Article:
CIF Probing 'Racist' Tortilla Throwing at San Diego-Area HS Basketball Game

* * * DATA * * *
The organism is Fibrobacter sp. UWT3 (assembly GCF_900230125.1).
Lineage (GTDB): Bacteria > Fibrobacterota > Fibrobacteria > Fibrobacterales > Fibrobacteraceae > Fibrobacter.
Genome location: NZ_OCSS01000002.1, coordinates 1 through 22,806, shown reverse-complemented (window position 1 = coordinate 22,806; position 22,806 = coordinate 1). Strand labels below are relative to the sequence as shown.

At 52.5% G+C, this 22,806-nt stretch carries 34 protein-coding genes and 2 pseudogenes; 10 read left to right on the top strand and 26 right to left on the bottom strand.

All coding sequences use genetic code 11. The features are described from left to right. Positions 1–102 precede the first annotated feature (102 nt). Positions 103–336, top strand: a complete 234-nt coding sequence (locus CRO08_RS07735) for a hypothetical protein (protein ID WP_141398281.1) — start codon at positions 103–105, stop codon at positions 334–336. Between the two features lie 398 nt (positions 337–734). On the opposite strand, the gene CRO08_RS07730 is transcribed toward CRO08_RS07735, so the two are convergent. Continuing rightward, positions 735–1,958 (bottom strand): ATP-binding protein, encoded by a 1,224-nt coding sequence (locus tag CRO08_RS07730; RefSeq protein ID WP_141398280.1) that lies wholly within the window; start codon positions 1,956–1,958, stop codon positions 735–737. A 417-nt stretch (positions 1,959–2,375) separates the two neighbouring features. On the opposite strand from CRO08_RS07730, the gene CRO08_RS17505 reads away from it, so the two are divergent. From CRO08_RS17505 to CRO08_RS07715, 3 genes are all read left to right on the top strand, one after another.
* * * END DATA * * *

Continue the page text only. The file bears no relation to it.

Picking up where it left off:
Speaker 1: 00:00 Racist attitudes. Don't start at school sports events, children learn them really Speaker 2: 00:05 Are like sponges. They're taking in science and evidence of the racism. That's there and begin to form their own views. Speaker 1: 00:12 I'm Maureen Cavenaugh with Andrew Bowen. This is KPBS midday edition, a hurried up governor's recall. Election could be costly. Speaker 2: 00:28 We're looking at anywhere from 20 to $23 million to conduct this election. Speaker 1: 00:35 Some thoughts retiring San Diego community college leader, Constance Carroll, and a San Diego author is out with a new book about his pandemic year that's ahead on midday edition. National Latino civil rights group says Coronado high school coaches should be fired after a racist incident at a championship basketball game. Last weekend, the league of United Latino American citizens says strong actions should be taken at Saturday night's game Karnataka players with a mostly white student body through tortillas at their rival orange Glen high school players and Escondido school that is largely Latino observers have pointed out that this is the third time in recent years that San Diego high school sports events have been marred by racist incidents. And it opens the question as to why 21st century teenagers with all the heightened awareness against racist behavior would engage in these incidents and how they affect the students who are targets of that. Racism. Joining me is Dr. Ashanta Anderson assistant professor of pediatrics at USC and a children's hospital in Los Angeles and Dr. Anderson, welcome to the program. Speaker 2: 02:03 All right, I thank you for having me today. What's Speaker 1: 02:05 Going on here? Why do these racist outbursts persist? When there seems to be such awareness and sensitivity against racial bias in school Speaker 2: 02:15 These days, there is a heightened awareness and a lot of folks that call it a racial reckoning around what needs to be done to fight the racial bias and the racism that's there, but that racial bias and that racism have been there for a long time. And many people will speak of children as these sponges ever since they're born, they really are like sponges. They're taking in this information. They're taking in science and evidence of the bias and racism. That's there and begin to form their own views about people and about the circumstances in the world. And so we need to continually do work as parents and others who care for children to go against some of that negative information. That's setting up the bias that Speaker 1: 02:52 They have are teenagers picking up these biases from parents, Speaker 2: 02:57 Teenagers pick up these biases from everywhere where parents are their first teachers. So parents are in a place to direct the information that their children who become teenagers know the information that they're receiving, but children are receiving an informal education from everywhere, from what they see on media, whether it's on the internet or on TV, they're constantly getting information. And it's an important rule of the parents to help them to filter that information, to make sure that it's the right information and that it reflects the values of the family. Speaker 1: 03:26 Last Saturday at this basketball game at Carnados hi Caren, Nado had just won a very close and hard-fought game. The players of orange Glen high school were pretty devastated at the loss, and then they get tortillas thrown at them. What does an insult like that say to those players? Speaker 2: 03:44 Well, an install like that can be very damaging to those players. It can be very damaging to their sense of themselves, their sense of their own racial, ethnic identity, and that ethnic identity is important. Part of them going on to have good health in general and you'll have good life outcomes, mental health, behavioral health, school outcomes. It's important for us to help them have a good, strong sense of their racial and ethnic identities. So it can be very damaging for them to have that kind of experience, especially if they don't feel that others are coming to rally around to go against that negative experience they had. Speaker 1: 04:18 Is there something about the intense atmosphere of sports competitions that kind of brings out this kind of behavior makes racist incidents more likely? Speaker 2: 04:29 There was something about the way we cheer for the home team, where we think about what's our team. Who's like us, and who's not like us that might bring out some of those little biases that people have deep seated, but like any other circumstances, still the time to put some of those biases to the side, there's a way for us to interact in the world. And it's not by doing these kinds of things. Speaker 1: 04:49 Now, can a school do to address an incident like this? Speaker 2: 04:52 I think the first thing will be important for the school to look at their own policies and regulations and make sure that there aren't things in place that allow biased treatment of students to take place. If they didn't already have policies in place to deal with this kind of incident during a sporting event, to begin to have one of those, to make forums for, you know, teachers, students, families, to be able to discuss the ways that they're feeling. And they should then just be very clear and transparent with the community about what their next steps are and about what the consequences would be for those who were throwing the tortillas. Speaker 1: 05:25 I'm going to ask you a sort of devil's advocate question here. Uh, you know, according to reports, there were only a couple of current auto players who through these tortillas and we all know teenagers sometimes pull stupid pranks. Is there a chance we're overreacting to incidents like this? Speaker 2: 05:41 No, there's not a chance that we're overreacting to incidents like this because unfortunately this is not an isolated incident. This is not the last time that our teenagers who experienced this will probably have something similar happened. So it was important for us to take a strong stance against it, because for them, it's not just as one-off incident. It's something that represents what the larger society may have in store for them. So we need to let them know that in response, we have a strong reaction against it, Speaker 1: 06:08 Escondido union school, district official. And that's the group that oversees orange, Glen high. It has suggested this is an opportunity for restorative justice. How would you suggest something like that would work? Speaker 2: 06:22 Well? I think that it's always good to look at a challenging time like this as an opportunity to do something good. And I think that certainly as you have a different stakeholders come to the table that can begin to talk and to move forward and to think about not only how those two players need to be treated, but how we can have the community come together in a larger way to be ready to deal with incidents that might happen outside of the sports arena. So I think I w I would leave it to the folks at the table to talk about what that restorative justice might look like. I Speaker 1: 06:49 Have been speaking with Dr. Ashanta Anderson assistant professor of pediatrics at USC and at children's hospital, Los Angeles, Dr. Anderson, thank you so much for joining us. Speaker 2: 06:59 You're very welcome. Thank you for having me, Speaker 3: 07:11 California voters will be deciding later this year, whether to kick governor Gavin Newsome out of office, that much is certain, but when will the recall election take place? That's the subject of partisan debate in Sacramento. Democratic lawmakers want to capitalize on nuisance, relatively good approval ratings. Right now they've unveiled legislation this month. That would, fast-track the normally lengthy process to prepare for a recall election. And that has some nonpartisan county election officials raising alarms. Joining me to discuss those concerns is Cynthia pass interim registrar of voters for San Diego county. Cynthia. Welcome. Thank you. Tell us about the measures proposed for this recall election by Democrats in the legislature. What are they, and how will they make this recall different from previous elections? Speaker 2: 08:00 Well, essentially they're, they're looking at two different models that elections officials can move forward with. So we know it'll be a condensed timeline, um, as with any unplanned election, we know that going into this election cycle, all active, registered voters will receive a ballot in the mail. Um, so that's critical just to, to get that word out there to let voters know now is the time to verify their voter registration, make sure their mailing address and their residence addresses out to date so they can check their registration at St. vote.com. The two different models is really conducting the election like a regularly scheduled election, or being able to use special election rules, um, to more heavily. Speaker 3: 08:56 So what would the proposals unveiled by the Democrats mean for San Diego county in particular, how would voting be different? Speaker 2: 09:04 I think depending on the perspective you're coming from as a voter, there'll be pluses and minuses in both models. If you look at a regularly scheduled election model, that would be anywhere from 1500 to 1600 neighborhood polling places with paper rosters and paper ballots voters will be assigned to a location. So there, there are more locations, but they must go to their assigned location. Otherwise, if they go, if they vote out a precinct, they'll need to vote provisionally with a more heavily consolidated model under the special election rules, we can have, um, E poll books at all of these locations. So voters will still be assigned a location just to control traffic, but they can go to any of those heavily consolidated precincts and be able to vote regularly, meaning that they wouldn't need to vote provisionally. Speaker 3: 10:07 And which of those two options is the one that Democrats are proposing. Speaker 2: 10:11 From what I understand reading the, the proposed trailer bill is more treating it like a regular, uh, election Speaker 3: 10:20 With regular neighborhood polling places where someone must go there. Okay. And you and several colleagues across the state signed a letter to Lieutenant governor LNE [inaudible], she's the one who will ultimately pick a date for the recall election. And you outlined a list of specific concerns over holding an earlier election. What were some of those concerns? Speaker 2: 10:42 Well, ultimately, um, the calling of the election and the model of the election will be up to stay legislature. So regardless we're moving forward, we're preparing for various scenarios depending on what direction we need to go. Um, so at this time it it'll be up to the state and we'll be prepared to act. Speaker 3: 11:09 One of the concerns seems to be the cost of the recall election. There was an, a preliminary estimate of $215 million for the state that already seems pretty pie pricey. Do we have any idea how the proposal from Democrats in the legislature would change that cost? Speaker 2: 11:26 I can only speak for San Diego county. So we provided our estimate based on looking at the November election, um, and both scenarios. And we're looking at anywhere from 20 to $23 million to conduct this election in San Diego county. Speaker 3: 11:46 Another concern is about the paper that the ballots are actually printed on. So what is special about the ballot paper and why would an earlier election make it difficult to get all of those ballots printed and mailed? Speaker 2: 11:59 So we have the law that has carried forward. That's requiring elections officials to mail all active, registered voters, a ballot in the mail. So that adds to the need of paper across the state. So we, we were speaking with our vendors early on and it is, it's just getting the paper in-house and ready to print. We do use a heavier weight paper for both our envelopes and for the ballads. And it's simply a supply issue of getting enough paper for the number of vendors across the state, working with elections officials and, um, pretty unanimously, they were saying an August election date would be impossible for these vendors to have enough paper to support us in the upcoming election. Speaker 3: 12:56 And a variable seems to be, of course, the number of candidates that will appear on the ballot. In the 2003 recall of governor gray Davis, there were 135 candidates. Do we know how many will appear on this recall election and, and how much more paper that would require Speaker 2: 13:12 That that is a very good point. So right now we can't tell our vendor whether our ballot will be one card or two cards, because we simply don't know if we're going to need double the amount of paper, um, or we're going with a OneCard ballot, Speaker 3: 13:28 Right? What are the challenges that your office expects in finding more in-person vote centers to actually, and the staff to keep them open? What's the procedure for that? And how long do you think that will take? We've Speaker 2: 13:41 Started now, early on, we were anticipating anywhere from October to early December. And so the timeline seems has changed with our volunteers and with, um, polling places that served in the November election. And Speaker 3: 13:59 How soon do we expect that the Lieutenant governor and legislature will finally settle on a date for the recall election Speaker 2: 14:06 That I, I'm not sure by tomorrow, I would anticipate that the secretary of state's office, uh, will move forward with, with finalizing, um, the petition and certifying that Speaker 3: 14:21 Lots of questions still about this recall election. Well, I've been speaking with Cynthia Paz, interim registrar of voters for San Diego county. And Cynthia, thank you for joining us. Thank you. Speaker 1: 14:42 This is KPBS midday edition. I'm Maureen Kavanaugh with Andrew Bowen. Jade Heineman is off today. People living in the S illegally are encouraged to report crimes committed against them, but some fear that may lead to deportation. So a federal program has been in place allowing undocumented crime victims to apply for a U visa, which will give them status in the U S the problem is the program has a backlog of applications and people can wait years. A new Biden administration policy is coming to the aid of those stuck in limbo. It allows qualified applicants to receive work, permits, and be protected from deportation while they wait for their U visas. The new policy could affect the lives of tens of thousands of undocumented people across the country. Joining me now is Kate Morrissey and immigration reporter for the San Diego union Tribune and Kate, welcome to the program. Hi, thanks for having me the wait time for these UVisas would seem to threaten their effectiveness and getting undocumented people to report crimes. How long are people waiting for these visas? Speaker 2: 15:53 So right now, the weight is taking roughly five years or so sometimes a little bit longer, but that weight is likely to increase. So that's the people who are getting their visas now waited about five years, but the people at the back of the line, um, it's likely to take even longer because of how much that line is growing. That's the Speaker 1: 16:10 Extent of the backlog and the reason for it. So Speaker 2: 16:14 There's currently, or at least as of the end of December, there were just under 270,000 pending applications for these UVisas. And part of the issue is that when the visa was created, there was an annual cap put on how many of those visas could be given out. So once they reached the cap, everybody else has to wait until the next year. Once they've reached a certain point in their processing, they usually get what's called deferred action, which means that they're not going to be deported while they're waiting for that last bit. But even getting to that point takes almost the full amount of time, because there's so many visas to process relative to the resources, put into processing these visas as well. And so that's what the Biden administration done is said, has said, Hey, we're going to go ahead and work through the whole stack and see who has crossed all their T's and dotted their I's on their application and give them that deferred action. So they're not under this threat of deportation, and we're also going to give them work permits so that they can go ahead and start getting a little bit more settled in their lives while they're continuing to wait. Speaker 1: 17:16 Now profiled a woman in San Diego who has qualified for this new policy. Tell us about her. Speaker 2: 17:23 She is currently working in the fields at a succulent farm, and she's, you know, raising her kids as a single mom and doing her best to make it, but she has dreams of going to school, becoming a nursing assistant. And she knows that in order to do that, she needs the work permit and to be able to really make the money, to give her kids the life that she wants them to have having a work permit, it's going to make a big difference for her. So when I spoke with her, those were the first on her mind was what the work permit was going to do. And then when we dug a little deeper, you know, the idea that she would be protected from deportation was also very significant, especially to her kids. One of her kids has a friend whose parent was actually deported. And so this woman's daughter has been terrified that the same thing might happen to her mom. And so now, knowing that that is coming much sooner, that protection is a big relief. Speaker 1: 18:12 And this whole process started for Rossa when she was the victim of domestic violence, right? Yes. Speaker 2: 18:19 And it took her a long time to get to a place where she felt like she had to report it. She told me that when her son was born, she decided that enough was enough. She'd been living with the abuse for so long. And she had already seen, you know, the effects of that trauma in her daughter as her daughter grew up in. So she said, you know, I don't want to do that to my second child as well. I'm getting out. And so she moved out, but this person continued to threaten her. And at one point showed up at the garage where she was renting the garage as a room and sort of ransacked it. And so that was when she got the police involved. And because of that, she's now eligible to apply for this visa. Speaker 1: 19:00 And how different is this new approach to crime victims waiting for you visas these new benefits and protections, then the track record of the Trump administration? Speaker 2: 19:09 So, one thing that we saw under Trump was that if somebody had a U visa application pending, that was not enough to protect them from deportation. If you look back historically, you know, the attorney for the person who's, who's helping them with this U visa could, could talk to ice and say, Hey, you know, they have this UVS a pending, can you guys use your discretion and like, hold off on, deporting them right now. And before Trump, like, it was much more likely that you could get your client to be able to stay in the U S while they were waiting under Trump. More people started to be deported while they were waiting. The argument was that they can still wait for the visa while they're outside of the country. And if, and when they get the visa, then they can come back. And so I remember I wrote about parents of young children who were all of a sudden being deported, who thought that they had this protection coming. How Speaker 1: 19:59 Are you visa applicants being able to find out if they're qualified for the, the new program for a work permit and this protection from deportation. So Speaker 2: 20:09 My understanding from the attorneys that I spoke with is that, um, this is a process that's going to happen automatically. The UVS, the applicants don't have to take any kind of step to start this review of their application, that it it's going to happen. And so they just need to wait until they hear from the federal government to say, Hey, you know, here's your, here's your work permit. Um, you know, we reviewed your application. Speaker 1: 20:35 I've been speaking with Kate Morrissey and immigration reporter for the San Diego union Tribune. Kate, thank you so much. Thank you. Speaker 3: 20:52 For the past 17 years, Constance Carroll has served as chancellor for the San Diego community college district. One of the state's largest community college districts, Carol will retire from her position at the end of the month, following a national search for her replacement. Her departure comes at a critical time for higher education in California, which has seen a steep decline in the enrollment of community college students. Since the pandemic began now here to reflect on her long career, and the many challenges that remain for the San Diego community college district is chancellor Constance, Carol chancellor, Carol. Welcome. Speaker 2: 21:30 Thank you. Good morning. Is there a particular Speaker 3: 21:32 Achievement that you're most proud of during your time as chance Speaker 2: 21:35 If I had to pick one single area, it would always be the people who have been hired because what a district really is a community college district or community college is a Collegium. It's a collection of individuals who are dedicated to improving the lives of students. So always, always the people. How Speaker 3: 21:54 Would you, did you say accessibility to a college education has changed since you first began your current role? Speaker 2: 22:00 It's changed a great deal largely because of the advent of online methodologies that has helped us during the pandemic and has also helped us in general, since people no longer have to drive long distances in order to pursue a quality education, they can pursue that same education from the comfort of their homes. So higher education community college education have become more accessible than ever before. What are some Speaker 3: 22:29 Of the major challenges that you see the district facing as you prepare for your retirement? Speaker 2: 22:34 The major challenge for the district and for all community college districts is financial. It is no secret. The California community colleges receive less funding per student than the university of California, the California state university, and even the K-12. So stretching dollars to make sure that high quality is maintained, has always been a challenge for community colleges Speaker 3: 23:01 Appears to have caused a drop in college enrollment across the country. A report this month from the national student clearing house found that California actually had the biggest drop in the nation of 5.3 percentage decrease from the spring 2020 to spring 2021. And that's primarily due to a drop in community college enrollment. What are some of the biggest obstacles that you think are preventing people from pursuing a college education? Speaker 2: 23:28 The first one spiked when the pandemic spiked, and that was at the sudden conversion of virtually all of our classes and not just in the San Diego community college district, but elsewhere from an on-campus with some online balance to 100% online and now being reversed somewhat. And so, uh, there was an enormous challenge to make sure that the digital divide did not expand, but that students would, uh, receive, uh, equipment. So our district indulging in fundraisers initially to provide laptops, thousands of laptops for, uh, for students making the parking lots available, uh, for wifi and other needs that students may have. The second issue emerged somewhat later, and that is the job market. So many, many of our students lost their jobs during the pandemic that they have had to find employment elsewhere. And that meant that they were not able to make a full-time commitment and sometimes not a commitment at all to their education. As you Speaker 3: 24:31 Hinted at many Americans continue to face severe economic hardships due to the pandemic, there are of course, challenges in the labor market and other areas, healthcare childcare are these problems that institutions like community colleges, uh, do you think, are they capable of solving these problems? Speaker 2: 24:49 The problems can be solved, but not by one institution alone. The three federal stimulus packages, the higher education emergency relief funds one, two and three have provided financial support was urgently needed so that community colleges could continue and others can continue their work. The good news is a district like the San Diego community college district has received almost a $100 million in funding from the, from the federal government in order to help with the situation. The bad news is that the money is one time. So it's not a permanent investment, but it has been, uh, one that, uh, has enabled us to move forward. No, the Speaker 3: 25:33 San Diego community college district has already chosen your replacement, Carlos Cortez. He's the president of the San Diego college of continuing education. What advice have you given him as he prepares to take over on July 1st? Speaker 2: 25:46 We have been talking about the various projects completion of the bond program, which I think has, is now pretty much put to bed, the, uh, rules and regulations, uh, legislation that's pending. And of course the intricacies of the four institutions that comprise the district. So, uh, we've been having regular discussions, uh, along those lines Speaker 3: 26:10 As this nation continues to recover from COVID-19. What do you think is necessary to bring enrollment numbers back to what they were before or even higher? Speaker 2: 26:19 Well, the economy will have to level out, particularly with regard to jobs. We're still about a half a year from stabilization. So, uh, as soon as the nation, and as soon as California can stabilize the job market, then community college enrollments, the university enrollments will all restabilize. Speaker 3: 26:41 I've been speaking with Constance Carroll, retiring chancellor for the San Diego community college district and chancellor Carol, thank you for joining us and congratulations on your retirement. Thank you very much. Speaker 1: 26:58 The new state law required school districts to keep detailed attendance and engagement records this year to make sure students online didn't fall behind. But an investigation from NPRs California newsroom found students were counted, present and engaged when they did little more than log in valley public radios, serif Hawk took a deep dive into the data at one school district outside Fresno. She found that attendance numbers don't reflect the frustrating reality of the school year. Speaker 4: 27:31 No. After over a year online, Madeira unified adopted a hybrid schedule in April. So students could return to classrooms a couple of days a week, but walk into rodeo Montgomery Gentry's 12th grade economics class in early June. And it felt like school was already out deaths with plastic dividers lined the room at Madera south high school, but there were only three Speaker 5: 27:54 Students. Everyone. Would you mind turning on your camera? We, um, it's our last day might as well. Most Speaker 4: 28:00 Of the students Montgomery Gentry was talking to were still online out of 27, logged in eight, had their cameras turned on, but most of those cameras pointed at the ceiling. Senior Daniel [inaudible] was one of the few students in the room. He says he had always cared deeply about school, but in the pandemic, he lost his motivation. His drive online learning made classwork seem well empty. It just, Speaker 6: 28:30 They didn't feel as real. It felt like a phone call versus actually like being there and talking with someone, Speaker 4: 28:37 Madera unified is a poor district. Nearly 90% of students receive a free or reduced price lunch here at Madera. South high, the vast majority of students are English learners, 70% speak Spanish at home and others speak indigenous languages like Zapoteco and mixed TECO. So how are those students doing valley public radio filed the public records act requests for the school's attendance records. And officially the chronic absenteeism rate was just 5% meaning nearly all of its students were going to class, but that's not what teachers and students were seeing. And even the district admits that official statistic is misleading. Speaker 2: 29:20 It's inflated. I mean, it's absolutely inflated. Alison Speaker 4: 29:24 Crafton director of student services at Madera unified was in charge of making sure records were compliant with state requirements. Speaker 2: 29:31 And you can literally be on your phone with your friends and YouTube and, and sleeping. Speaker 4: 29:37 That's not how the district was supposed to keep track of their students under a law signed by governor Newsome. Last June, administrators were required to track not only whether students showed up, but how much they participated in distance learning or example whether they communicated with their teacher or turned in assignments. But though we requested it, the district didn't share that detail with us and neither did bigger school districts like Fresno and Clovis unified. And so Crafton says the true level of student engagement remains unknown. Speaker 2: 30:10 And quite frankly, I don't know that. Um, I don't know that there's any way to tell Speaker 4: 30:16 Senior Daniel loopy on say [inaudible] was counted as president when he was online, he would log on, but he wouldn't do the work. Eventually taking a job, pulling weeds from grape crops seemed like a more sane use of his time. Speaker 6: 30:30 I was mostly in the field like working, trying to earn money because that seemed more important to me at the time thing. Just keeping up my grades. But Speaker 4: 30:38 When school reopened, he changed course. Speaker 6: 30:41 Well, help me get back into school was realizing that if I don't, if I don't put in the effort into my work, I might not graduate. Speaker 4: 30:48 You can judge how engaged students where this year is with their grades because Speaker 7: 30:53 You were here last semester Speaker 4: 30:55 In Montgomery Gentry's economics, class 11 students got DS and apps. That's twice as much as during a normal year where she says the average is four to five, econ or civics is a graduation requirement. So students who fail this class can't graduate. We visited on the last day of school as Montgomery Gentry, ready to sign off, addressing students, both in class and online. Speaker 5: 31:22 It's been an honor to be called your teacher. And it's been an honor to be called your guys's teacher. Speaker 4: 31:30 Tears began to form in her eyes as she addresses a screen of digital squares. Speaker 5: 31:36 Um, this is hard on you. It's hard on teachers, but you made it. You made it. Speaker 4: 31:43 Montgomery. Gentry says she believes the most important lesson for students. This year was resiliency. A life lesson they'll carry into adulthood. Speaker 1: 31:53 That was valley public radio's serif Hawk reporting a bill that addresses learning loss during COVID-19 is awaiting a signature from governor Gavin Newsome. We all speak to San Diego assembly member of the Brenda Gonzalez about the legislation on midday edition tomorrow Speaker 8: 32:20 [inaudible] Speaker 3: 32:21 More and more, or women are buying and shooting guns, KPBS reporter Aleksandra and hell recently spent time with a group that is working with women who are arming themselves for protection. Speaker 7: 32:34 So not me. SD is our initiative to stop domestic violence, sexual assaults, Speaker 4: 32:40 It's women, mentoring women through the male dominated world of firearms. Today, Speaker 7: 32:45 10 ladies who are learning how to shoot, um, it's a variety of experience levels. Some of them have never touched a gun before Speaker 4: 32:53 San Diego county gun owners launched the initiative, not me SD two years ago, it's a program focused on helping women protect themselves and their loved ones. Each person who goes through the training is paired with a female mentor who teaches them everything from learning how to shoot a gun to gun safety, as well as the steps it takes to apply for a concealed carry weapons permit. Speaker 7: 33:16 What we're doing is leveraging our expertise as gun owners, to be able to help increase women's ability to stop domestic violence and sexual assault. Speaker 4: 33:27 Wendy Hoffen the director of not me. SD says the program stemmed from her own experience. Speaker 7: 33:34 No, where to start. I didn't know what to do. There's just so many questions to ask. You know, even figuring out what questions to ask was really complicated. Speaker 4: 33:44 Hoffman says the program sparked even more interest during the pandemic. Speaker 7: 33:48 We definitely saw a huge increase during the pandemic, um, women who were on the fence about gun ownership realized that they needed to be able to take their safety into their own hands. Speaker 4: 33:58 Following a global pandemic and political unrest. 2020 saw the biggest increase in gun sales, the national shooting sports foundation estimates 8.4 million people bought a firearm for the first time last year. And nearly half of those buyers were women. Puffin says it's women from all walks of life that are wanting to learn about gun ownership, Speaker 7: 34:21 Young women who are, you know, in their early twenties, we've got older women who are in their eighties, who are living alone and really need to be able to protect themselves Speaker 4: 34:30 In just two years. Not me. ISD has helped 320 women become gun owners. And that number is expected to grow. The program is so popular that spots to participate get filled up to six months in advance. Well, it Speaker 9: 34:46 Just being a woman and nowadays, and just feeling like I need that extra source of protection. Speaker 4: 34:51 Janine Abdullah has been wanting to buy a gun for a while after hearing about not me yesterday, she decided it was time to learn more about firearms. More women Speaker 9: 35:01 Should take more steps to protect themselves and be at least comfortable being around firearms. And I don't think nowadays enough women are Speaker 4: 35:10 Melissa Morris, a firearm instructor and mentor for the program says it's all about arming women with knowledge and empowerment, Speaker 9: 35:18 Their fear diminish their confidence increase and their skill level improve. Speaker 4: 35:23 More says it's not uncommon for women to be nervous about gun ownership, especially when they're coming out of a domestic violence relationship. Deputy district attorney I'm president of the domestic violence council. Claudia Graso says there was a 3% increase in domestic violence cases. Last year, that's more than 17,600 cases reported to law enforcement in just one year. We Speaker 2: 35:48 Fear that as we open up more and more, we are going to get those victims that are going to report those cases that happened during the shutdown when they were not able to report. And we're an essence trapped in the home, Speaker 4: 36:03 Although self-defense, isn't one of the main focal points of the domestic violence council, they do provide resources to help victims overcome their trauma leap Speaker 2: 36:13 To success is one that is basically empowerment classes and not necessarily self-defense, but more empowerment. How to assert yourself, how to basically say, you know, this is what I want. Speaker 4: 36:28 So also encourages victims to have a safety plan tips like carrying a cell phone and having a safety word in case you need help Alixandra and hill KPBS news. Speaker 1: 36:50 This is KPBS mid day edition. I'm Maureen Kavanaugh with Andrew Bowen. The pandemic forced a lot of people to be more contemplative while sheltering at home for much of 2020 for Walter Meier, former manager at Lambda archives. It prompted him to take to social media in a way that created content for a new book called. If you weren't here, this would not be happening plugs from my life. KPBS arts reporter, Beth Armando speaks with the author about his collection of anecdotes about his life. Speaker 10: 37:24 Walter, you have a book out now called. If you weren't here, this would not be happening. So first of all, explain how this book came to be and how the pandemic plays no role. Speaker 2: 37:35 Well, like many of us, I was a little frustrated and bored when we first got locked down last March. It's hard to believe it's been over a year, but it has been. And, um, it was a way to fill the time actually, but it came away about accidentally. Somebody had posted something on their Facebook page about Charlton Heston. And I responded with a comment about my brief encounter with Charlton Heston, which led to me posting the story of my meeting, Shirley Jones and the Partridge family, which led to another story, which led to another story. And each day for over 250 days last year, I posted a story on Facebook. One plot at a time, as I was calling them, applaud being my own invention for a post that became so long. It was long enough to be a blog. And if this was one story after another random moments from my life, everything from my childhood to weird jobs, I've had two celebrity encounters people I've interviewed for my writing, all sorts of stuff Speaker 10: 38:35 And explain exactly what this title means. That's Speaker 2: 38:37 The title of the book. If you weren't here, this would not be happening. Seem to sort of sum up my, my whole life. And it came from one of the plugs that I posted. I was in the middle of the shootout in Washington, DC. I was visiting a friend in DC and we got caught in the crossfire between a liquor store owner. The would be liquor store robber and the DC police. And we couldn't go anywhere. So we just fell to the floor of the car and we're covering our heads. And he looked at me and said, if this, if you were here, this would not be happening. And that seems to be the case. Weird stuff happens when I'm around all the time. So I have numerous examples of that in the book of just random things and people who know me well after a while, say, you know, if you weren't here, this wouldn't be happening. This is on you Speaker 10: 39:23 To give people a little flavor for what the books like. Can you read a little sample, Speaker 2: 39:28 Uh, short, one of the jobs that I had for many years, which taught me a lot about life and gave me a lot of good stories was I taught comedy traffic school. And this is a, uh, one of the stories that came out of that when I taught the two part evening Travis school class, which was three and a half hours each evening, I encouraged my classes to bring food and have a potluck. The second night of class one particularly memorable holiday party comes to mind the second night of a class in San Diego a week or so before Christmas people out did themselves many dress for the occasion and Christmas sweaters and Santa hats and reindeer antlers and brought cookies and pies and cakes and more one, one particular should be having a wonderful time. Laughing, joking, being overly festive. I had noticed her the night before and she slowly transformed from being Doward to laughing almost a bit too much, all of my jokes, but winning, sitting next to the laughing woman finally said to her, and then not unkind way. I know the class is fun and no offense to Walt, but not that funny. What's with you. You haven't stopped laughing. Since we got here, the woman said, I know I'm getting carried away, but I haven't laughed in 14 years. Speaker 10: 40:38 All right, I'm going to leave that as a cliffhanger. And if people want to hear the rest of that story, they can go to kpbs.org. When you were writing these plugs, did you ever think you were going to put them together into a book? Speaker 2: 40:51 I did at some point, but not initially that I was doing this mainly just to keep myself from going crazy during lockdown and more and more friends seem to be liking them. And people started sending me friend requests saying, oh, my friend, Cindy has been reading your blogs. Can I read them too? So I, my following started growing on Facebook. And then at some point it's like, I should actually start assembling these. And I have enough now that I could do five or six volumes books of the blogs and still have many more stories to tell. Speaker 10: 41:22 I have to ask you about one, because you mentioned somebody that I adore and that's George Romero. You actually worked on a show that he was involved in. Speaker 2: 41:31 Yes, my first job in Hollywood, cause I had moved from, from Pittsburgh, Pennsylvania to California to work in Hollywood was ironically enough for a guy based in Pittsburgh. I thought it was funny. I moved all this way and my paychecks came from the Boulevard of the allies in Pittsburgh. But George Romero, who's famous for producing night of the living dead and the sequels hated Hollywood. So he stayed in Pittsburgh and sent line producers out to California to oversee things while he stayed in Pittsburgh. But the show was tales from the dark side, which was kind of a low budget Twilight zone. So low budget. We didn't have a soundstage. We actually shot in an abandoned mattress factory in, uh, south LA where they had tacked mattresses on the wall to soundproof it. But every week we had a different guest star. So I got to hang out with some of my, you know, people I had admired for years. People like Tippi, Hedren and, and Keenan Wynn and being the big film buff you are, you could just imagine what it would be like to talk movies with somebody like Keenan Wynn, who was in probably 150 of them in, in some amazing small, but great roles. Speaker 10: 42:39 Now the pandemic kind of forced people to be a little contemplate of on a certain level. So how did this whole pandemic play out for you in terms of how did you start reflecting on your life? Did it make you see things differently? Did you come to any kind of, I don't know, Epiphanes or realizations while you were writing these, Speaker 2: 43:01 Uh, very much so, you know, you get to a certain point in your life and especially when, you know, the whole world hits the pause button, you have time to think about these things. And you know, obviously I worked in Hollywood to try to sell screenplays. I've had numerous screenplays option, none ever made it through movies. And at some point you think, well, if I sort of like failed at life, and then when I started looking back at this amazing amount of experiences, I have had all the interesting people famous or not that I have met all the great places I have visited. And I realized that sort of the theme to the book and the theme to my life is that life is an amazing adventure. If you choose to look at it as one, sometimes we just kind of sleepwalk through our lives and don't realize there were all these great moments that actually add up to a great life. Speaker 10: 43:49 And you have an event coming up on June 30th. What can people expect from that? Speaker 2: 43:53 Uh, I will be talking more about the book. Uh, it's my hometown library in Buffalo park, Pennsylvania. It's at 4:00 PM Pacific time, seven Eastern that are accommodating their audience over there. I've done other speaking engagements at my hometown library for my other books. And, uh, we arranged to do this one on zoom because we weren't sure the world would have been reopened by by June, but, um, all are welcome to attend. It's free. You can Google Bethel park library, calendar, and find the link on there. And they'll send you a link to the zoom. Speaker 10: 44:26 All right. I want to thank you very much for talking about your book. Speaker 2: 44:29 Thank you so much, Beth. It's always a talking to you Speaker 1: 44:33 Was Beth Armando speaking with author Walter Meyer for more information about the June 30th event and to hear more of his readings, go to kpbs.org org.